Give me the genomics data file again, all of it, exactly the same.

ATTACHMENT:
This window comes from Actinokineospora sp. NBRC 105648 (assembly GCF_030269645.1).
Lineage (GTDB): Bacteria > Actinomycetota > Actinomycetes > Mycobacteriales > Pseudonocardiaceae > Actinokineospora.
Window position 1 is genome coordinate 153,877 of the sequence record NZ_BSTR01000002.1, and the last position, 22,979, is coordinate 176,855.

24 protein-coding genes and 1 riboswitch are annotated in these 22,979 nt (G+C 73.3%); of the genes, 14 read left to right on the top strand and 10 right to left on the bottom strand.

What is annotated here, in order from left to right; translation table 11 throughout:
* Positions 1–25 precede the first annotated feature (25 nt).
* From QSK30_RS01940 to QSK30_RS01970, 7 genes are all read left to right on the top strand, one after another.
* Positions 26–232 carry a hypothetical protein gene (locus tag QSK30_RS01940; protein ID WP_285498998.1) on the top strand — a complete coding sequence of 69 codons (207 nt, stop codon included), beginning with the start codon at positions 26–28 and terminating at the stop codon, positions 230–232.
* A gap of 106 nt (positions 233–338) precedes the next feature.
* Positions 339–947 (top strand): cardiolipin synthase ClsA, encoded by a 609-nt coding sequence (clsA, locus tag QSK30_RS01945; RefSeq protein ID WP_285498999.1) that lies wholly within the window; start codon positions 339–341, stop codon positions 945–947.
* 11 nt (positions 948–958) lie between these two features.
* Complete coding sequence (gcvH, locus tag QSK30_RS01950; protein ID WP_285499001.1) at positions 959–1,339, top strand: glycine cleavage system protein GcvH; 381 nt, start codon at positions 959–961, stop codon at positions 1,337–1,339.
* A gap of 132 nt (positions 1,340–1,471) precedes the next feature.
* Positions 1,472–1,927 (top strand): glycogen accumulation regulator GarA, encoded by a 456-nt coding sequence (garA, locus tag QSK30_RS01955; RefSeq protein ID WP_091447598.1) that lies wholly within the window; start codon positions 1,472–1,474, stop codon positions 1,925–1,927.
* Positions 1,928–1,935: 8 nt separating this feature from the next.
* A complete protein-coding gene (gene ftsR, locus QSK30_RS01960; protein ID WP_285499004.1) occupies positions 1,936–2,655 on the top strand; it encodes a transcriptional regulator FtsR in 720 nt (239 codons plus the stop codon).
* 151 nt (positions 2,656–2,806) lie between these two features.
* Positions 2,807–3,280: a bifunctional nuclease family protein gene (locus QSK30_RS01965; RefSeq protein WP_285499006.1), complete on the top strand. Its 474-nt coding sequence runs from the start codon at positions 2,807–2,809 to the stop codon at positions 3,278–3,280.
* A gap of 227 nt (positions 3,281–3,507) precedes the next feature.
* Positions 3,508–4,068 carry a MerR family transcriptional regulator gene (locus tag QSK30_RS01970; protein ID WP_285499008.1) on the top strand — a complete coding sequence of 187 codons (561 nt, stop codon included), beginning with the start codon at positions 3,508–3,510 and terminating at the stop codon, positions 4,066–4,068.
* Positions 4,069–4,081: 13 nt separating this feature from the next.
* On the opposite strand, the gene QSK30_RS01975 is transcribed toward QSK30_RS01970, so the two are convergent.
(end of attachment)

This window comes from Actinokineospora sp. NBRC 105648 (assembly GCF_030269645.1).
Lineage (GTDB): Bacteria > Actinomycetota > Actinomycetes > Mycobacteriales > Pseudonocardiaceae > Actinokineospora.
Window position 1 is genome coordinate 153,877 of the sequence record NZ_BSTR01000002.1, and the last position, 22,979, is coordinate 176,855.

24 protein-coding genes and 1 riboswitch are annotated in these 22,979 nt (G+C 73.3%); of the genes, 14 read left to right on the top strand and 10 right to left on the bottom strand.

What is annotated here, in order from left to right; translation table 11 throughout:
* Positions 1–25 precede the first annotated feature (25 nt).
* From QSK30_RS01940 to QSK30_RS01970, 7 genes are all read left to right on the top strand, one after another.
* Positions 26–232 carry a hypothetical protein gene (locus tag QSK30_RS01940; protein ID WP_285498998.1) on the top strand — a complete coding sequence of 69 codons (207 nt, stop codon included), beginning with the start codon at positions 26–28 and terminating at the stop codon, positions 230–232.
* A gap of 106 nt (positions 233–338) precedes the next feature.
* Positions 339–947 (top strand): cardiolipin synthase ClsA, encoded by a 609-nt coding sequence (clsA, locus tag QSK30_RS01945; RefSeq protein ID WP_285498999.1) that lies wholly within the window; start codon positions 339–341, stop codon positions 945–947.
* 11 nt (positions 948–958) lie between these two features.
* Complete coding sequence (gcvH, locus tag QSK30_RS01950; protein ID WP_285499001.1) at positions 959–1,339, top strand: glycine cleavage system protein GcvH; 381 nt, start codon at positions 959–961, stop codon at positions 1,337–1,339.
* A gap of 132 nt (positions 1,340–1,471) precedes the next feature.
* Positions 1,472–1,927 (top strand): glycogen accumulation regulator GarA, encoded by a 456-nt coding sequence (garA, locus tag QSK30_RS01955; RefSeq protein ID WP_091447598.1) that lies wholly within the window; start codon positions 1,472–1,474, stop codon positions 1,925–1,927.
* Positions 1,928–1,935: 8 nt separating this feature from the next.
* A complete protein-coding gene (gene ftsR, locus QSK30_RS01960; protein ID WP_285499004.1) occupies positions 1,936–2,655 on the top strand; it encodes a transcriptional regulator FtsR in 720 nt (239 codons plus the stop codon).
* 151 nt (positions 2,656–2,806) lie between these two features.
* Positions 2,807–3,280: a bifunctional nuclease family protein gene (locus QSK30_RS01965; RefSeq protein WP_285499006.1), complete on the top strand. Its 474-nt coding sequence runs from the start codon at positions 2,807–2,809 to the stop codon at positions 3,278–3,280.
* A gap of 227 nt (positions 3,281–3,507) precedes the next feature.
* Positions 3,508–4,068 carry a MerR family transcriptional regulator gene (locus tag QSK30_RS01970; protein ID WP_285499008.1) on the top strand — a complete coding sequence of 187 codons (561 nt, stop codon included), beginning with the start codon at positions 3,508–3,510 and terminating at the stop codon, positions 4,066–4,068.
* Positions 4,069–4,081: 13 nt separating this feature from the next.
* On the opposite strand, the gene QSK30_RS01975 is transcribed toward QSK30_RS01970, so the two are convergent.